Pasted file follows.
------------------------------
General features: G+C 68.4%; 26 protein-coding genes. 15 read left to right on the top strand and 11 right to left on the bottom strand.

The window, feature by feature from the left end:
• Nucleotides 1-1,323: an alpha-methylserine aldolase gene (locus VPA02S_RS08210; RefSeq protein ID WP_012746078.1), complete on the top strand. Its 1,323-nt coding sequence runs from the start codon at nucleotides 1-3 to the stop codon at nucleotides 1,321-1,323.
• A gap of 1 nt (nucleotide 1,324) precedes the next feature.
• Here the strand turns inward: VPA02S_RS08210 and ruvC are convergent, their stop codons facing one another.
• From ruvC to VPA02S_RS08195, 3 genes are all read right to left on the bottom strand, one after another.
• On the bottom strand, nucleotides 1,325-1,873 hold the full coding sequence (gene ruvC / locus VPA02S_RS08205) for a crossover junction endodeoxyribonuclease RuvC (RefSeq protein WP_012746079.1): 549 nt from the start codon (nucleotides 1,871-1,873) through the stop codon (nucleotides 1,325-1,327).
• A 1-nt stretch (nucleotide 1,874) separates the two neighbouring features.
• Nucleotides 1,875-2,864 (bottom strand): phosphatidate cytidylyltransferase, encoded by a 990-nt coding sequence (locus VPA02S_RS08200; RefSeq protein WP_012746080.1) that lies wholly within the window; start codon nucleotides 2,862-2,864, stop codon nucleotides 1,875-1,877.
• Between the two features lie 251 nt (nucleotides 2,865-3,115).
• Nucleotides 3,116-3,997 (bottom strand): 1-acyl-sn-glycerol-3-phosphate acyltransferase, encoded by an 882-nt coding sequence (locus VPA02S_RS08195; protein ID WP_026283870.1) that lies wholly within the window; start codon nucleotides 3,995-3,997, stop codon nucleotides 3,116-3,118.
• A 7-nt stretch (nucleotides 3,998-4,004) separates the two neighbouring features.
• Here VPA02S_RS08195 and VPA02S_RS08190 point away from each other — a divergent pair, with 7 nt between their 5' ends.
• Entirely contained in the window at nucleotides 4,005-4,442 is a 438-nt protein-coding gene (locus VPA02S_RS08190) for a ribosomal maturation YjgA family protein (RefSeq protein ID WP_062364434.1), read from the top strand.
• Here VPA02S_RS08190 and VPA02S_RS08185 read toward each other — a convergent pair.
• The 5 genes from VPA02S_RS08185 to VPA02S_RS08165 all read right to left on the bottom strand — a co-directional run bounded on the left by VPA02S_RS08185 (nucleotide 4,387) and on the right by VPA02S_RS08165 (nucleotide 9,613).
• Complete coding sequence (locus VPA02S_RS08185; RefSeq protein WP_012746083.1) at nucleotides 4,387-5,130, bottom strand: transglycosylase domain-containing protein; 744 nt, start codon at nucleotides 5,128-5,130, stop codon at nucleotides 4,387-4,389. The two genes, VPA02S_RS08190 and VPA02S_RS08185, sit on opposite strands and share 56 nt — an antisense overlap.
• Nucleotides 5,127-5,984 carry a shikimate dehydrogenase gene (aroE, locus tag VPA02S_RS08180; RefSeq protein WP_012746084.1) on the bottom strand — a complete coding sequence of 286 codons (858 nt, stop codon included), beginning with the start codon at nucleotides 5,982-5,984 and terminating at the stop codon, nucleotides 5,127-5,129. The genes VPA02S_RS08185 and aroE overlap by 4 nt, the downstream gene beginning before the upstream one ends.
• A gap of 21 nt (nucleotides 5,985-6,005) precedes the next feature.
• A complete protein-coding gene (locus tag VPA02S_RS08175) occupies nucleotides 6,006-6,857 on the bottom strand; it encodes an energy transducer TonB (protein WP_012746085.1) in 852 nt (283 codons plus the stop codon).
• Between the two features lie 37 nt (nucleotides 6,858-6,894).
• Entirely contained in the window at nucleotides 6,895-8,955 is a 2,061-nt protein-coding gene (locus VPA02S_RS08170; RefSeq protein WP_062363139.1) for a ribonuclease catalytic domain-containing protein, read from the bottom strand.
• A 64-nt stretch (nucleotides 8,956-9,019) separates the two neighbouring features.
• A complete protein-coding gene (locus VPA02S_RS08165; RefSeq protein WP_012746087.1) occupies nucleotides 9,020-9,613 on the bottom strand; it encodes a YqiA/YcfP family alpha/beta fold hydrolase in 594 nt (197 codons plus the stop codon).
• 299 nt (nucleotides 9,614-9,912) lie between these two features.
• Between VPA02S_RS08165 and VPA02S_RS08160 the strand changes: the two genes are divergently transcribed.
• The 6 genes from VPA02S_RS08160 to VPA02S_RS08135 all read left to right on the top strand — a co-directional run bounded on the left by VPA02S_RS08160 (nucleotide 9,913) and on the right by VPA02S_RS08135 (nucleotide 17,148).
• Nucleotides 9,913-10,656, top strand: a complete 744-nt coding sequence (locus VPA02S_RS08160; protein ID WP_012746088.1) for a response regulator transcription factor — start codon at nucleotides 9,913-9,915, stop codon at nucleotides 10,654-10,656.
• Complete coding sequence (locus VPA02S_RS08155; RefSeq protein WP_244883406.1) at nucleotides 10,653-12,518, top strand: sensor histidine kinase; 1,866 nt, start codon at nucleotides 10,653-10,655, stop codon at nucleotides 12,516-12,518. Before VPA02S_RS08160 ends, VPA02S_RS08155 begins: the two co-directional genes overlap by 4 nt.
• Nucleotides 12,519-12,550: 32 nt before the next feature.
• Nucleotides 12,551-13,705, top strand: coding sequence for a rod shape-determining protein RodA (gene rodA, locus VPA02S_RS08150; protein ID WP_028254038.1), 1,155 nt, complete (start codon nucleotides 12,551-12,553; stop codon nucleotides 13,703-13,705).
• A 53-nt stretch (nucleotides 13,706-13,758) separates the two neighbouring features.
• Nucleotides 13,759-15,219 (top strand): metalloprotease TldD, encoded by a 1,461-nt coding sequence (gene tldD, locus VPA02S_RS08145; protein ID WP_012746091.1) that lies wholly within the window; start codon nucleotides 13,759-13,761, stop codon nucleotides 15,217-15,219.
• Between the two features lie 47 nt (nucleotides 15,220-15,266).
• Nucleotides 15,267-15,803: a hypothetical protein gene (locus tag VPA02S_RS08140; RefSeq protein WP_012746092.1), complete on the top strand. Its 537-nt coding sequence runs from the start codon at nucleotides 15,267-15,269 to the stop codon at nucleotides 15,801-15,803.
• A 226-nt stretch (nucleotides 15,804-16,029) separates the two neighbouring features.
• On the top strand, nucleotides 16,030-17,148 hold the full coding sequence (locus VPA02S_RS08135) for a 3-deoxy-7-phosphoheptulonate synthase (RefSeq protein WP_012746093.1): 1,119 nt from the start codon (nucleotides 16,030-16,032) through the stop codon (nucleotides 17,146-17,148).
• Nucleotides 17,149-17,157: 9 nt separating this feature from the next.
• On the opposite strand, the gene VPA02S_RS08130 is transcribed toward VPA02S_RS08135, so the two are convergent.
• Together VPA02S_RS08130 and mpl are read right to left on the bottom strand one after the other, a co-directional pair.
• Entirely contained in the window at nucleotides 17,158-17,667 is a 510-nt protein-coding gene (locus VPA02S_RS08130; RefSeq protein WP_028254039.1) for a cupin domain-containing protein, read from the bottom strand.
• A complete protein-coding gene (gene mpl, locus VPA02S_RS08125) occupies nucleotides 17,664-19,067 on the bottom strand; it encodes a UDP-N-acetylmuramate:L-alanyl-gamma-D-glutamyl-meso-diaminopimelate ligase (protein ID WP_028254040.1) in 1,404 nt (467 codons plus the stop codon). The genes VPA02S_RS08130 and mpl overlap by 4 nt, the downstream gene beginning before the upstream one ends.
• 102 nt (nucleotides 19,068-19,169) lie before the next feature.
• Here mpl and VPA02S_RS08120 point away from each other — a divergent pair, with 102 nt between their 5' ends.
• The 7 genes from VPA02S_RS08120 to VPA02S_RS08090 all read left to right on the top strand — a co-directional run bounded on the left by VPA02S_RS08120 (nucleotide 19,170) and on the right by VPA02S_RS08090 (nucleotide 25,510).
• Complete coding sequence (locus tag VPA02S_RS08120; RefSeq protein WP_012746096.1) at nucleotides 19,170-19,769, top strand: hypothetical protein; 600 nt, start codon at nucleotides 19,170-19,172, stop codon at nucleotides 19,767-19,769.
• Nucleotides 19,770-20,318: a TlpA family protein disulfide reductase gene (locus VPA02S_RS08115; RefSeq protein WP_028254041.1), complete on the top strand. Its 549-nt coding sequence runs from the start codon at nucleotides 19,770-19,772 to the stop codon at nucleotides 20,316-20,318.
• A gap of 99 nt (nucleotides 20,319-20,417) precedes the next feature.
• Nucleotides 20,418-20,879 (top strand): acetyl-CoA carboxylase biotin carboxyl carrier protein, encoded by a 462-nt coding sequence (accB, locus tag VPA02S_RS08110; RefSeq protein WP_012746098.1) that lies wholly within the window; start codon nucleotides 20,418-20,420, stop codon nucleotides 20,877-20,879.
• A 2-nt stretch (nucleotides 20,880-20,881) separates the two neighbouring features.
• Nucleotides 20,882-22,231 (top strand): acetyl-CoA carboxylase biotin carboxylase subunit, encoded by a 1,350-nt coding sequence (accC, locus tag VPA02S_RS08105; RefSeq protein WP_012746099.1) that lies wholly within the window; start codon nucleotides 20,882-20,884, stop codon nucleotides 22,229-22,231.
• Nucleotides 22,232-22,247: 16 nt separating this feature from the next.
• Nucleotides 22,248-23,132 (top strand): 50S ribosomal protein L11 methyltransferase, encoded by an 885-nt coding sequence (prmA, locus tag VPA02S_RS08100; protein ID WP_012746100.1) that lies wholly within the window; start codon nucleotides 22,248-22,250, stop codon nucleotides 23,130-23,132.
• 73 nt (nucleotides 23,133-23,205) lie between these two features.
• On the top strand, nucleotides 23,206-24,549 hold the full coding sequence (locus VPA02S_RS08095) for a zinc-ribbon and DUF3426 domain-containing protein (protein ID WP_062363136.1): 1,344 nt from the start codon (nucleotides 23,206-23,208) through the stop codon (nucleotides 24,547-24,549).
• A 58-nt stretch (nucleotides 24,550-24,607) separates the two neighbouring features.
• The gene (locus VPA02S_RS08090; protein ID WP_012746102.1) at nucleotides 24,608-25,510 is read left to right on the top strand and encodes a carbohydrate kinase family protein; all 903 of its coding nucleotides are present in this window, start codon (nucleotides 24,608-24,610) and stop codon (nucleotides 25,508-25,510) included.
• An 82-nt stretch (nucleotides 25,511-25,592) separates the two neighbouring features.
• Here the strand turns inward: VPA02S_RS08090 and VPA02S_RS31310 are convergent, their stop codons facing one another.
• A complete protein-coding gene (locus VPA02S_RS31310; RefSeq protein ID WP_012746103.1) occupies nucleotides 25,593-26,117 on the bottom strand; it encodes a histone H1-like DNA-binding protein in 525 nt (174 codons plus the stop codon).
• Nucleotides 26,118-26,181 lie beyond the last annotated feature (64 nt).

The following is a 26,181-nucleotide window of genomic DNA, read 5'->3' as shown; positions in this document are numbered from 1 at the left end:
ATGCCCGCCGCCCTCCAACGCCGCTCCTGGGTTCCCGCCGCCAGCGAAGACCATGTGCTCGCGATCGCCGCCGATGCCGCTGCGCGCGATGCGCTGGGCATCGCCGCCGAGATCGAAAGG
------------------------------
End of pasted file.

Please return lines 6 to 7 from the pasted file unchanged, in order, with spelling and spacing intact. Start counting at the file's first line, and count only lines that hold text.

• From ruvC to VPA02S_RS08195, 3 genes are all read right to left on the bottom strand, one after another.
• On the bottom strand, nucleotides 1,325-1,873 hold the full coding sequence (gene ruvC / locus VPA02S_RS08205) for a crossover junction endodeoxyribonuclease RuvC (RefSeq protein WP_012746079.1): 549 nt from the start codon (nucleotides 1,871-1,873) through the stop codon (nucleotides 1,325-1,327).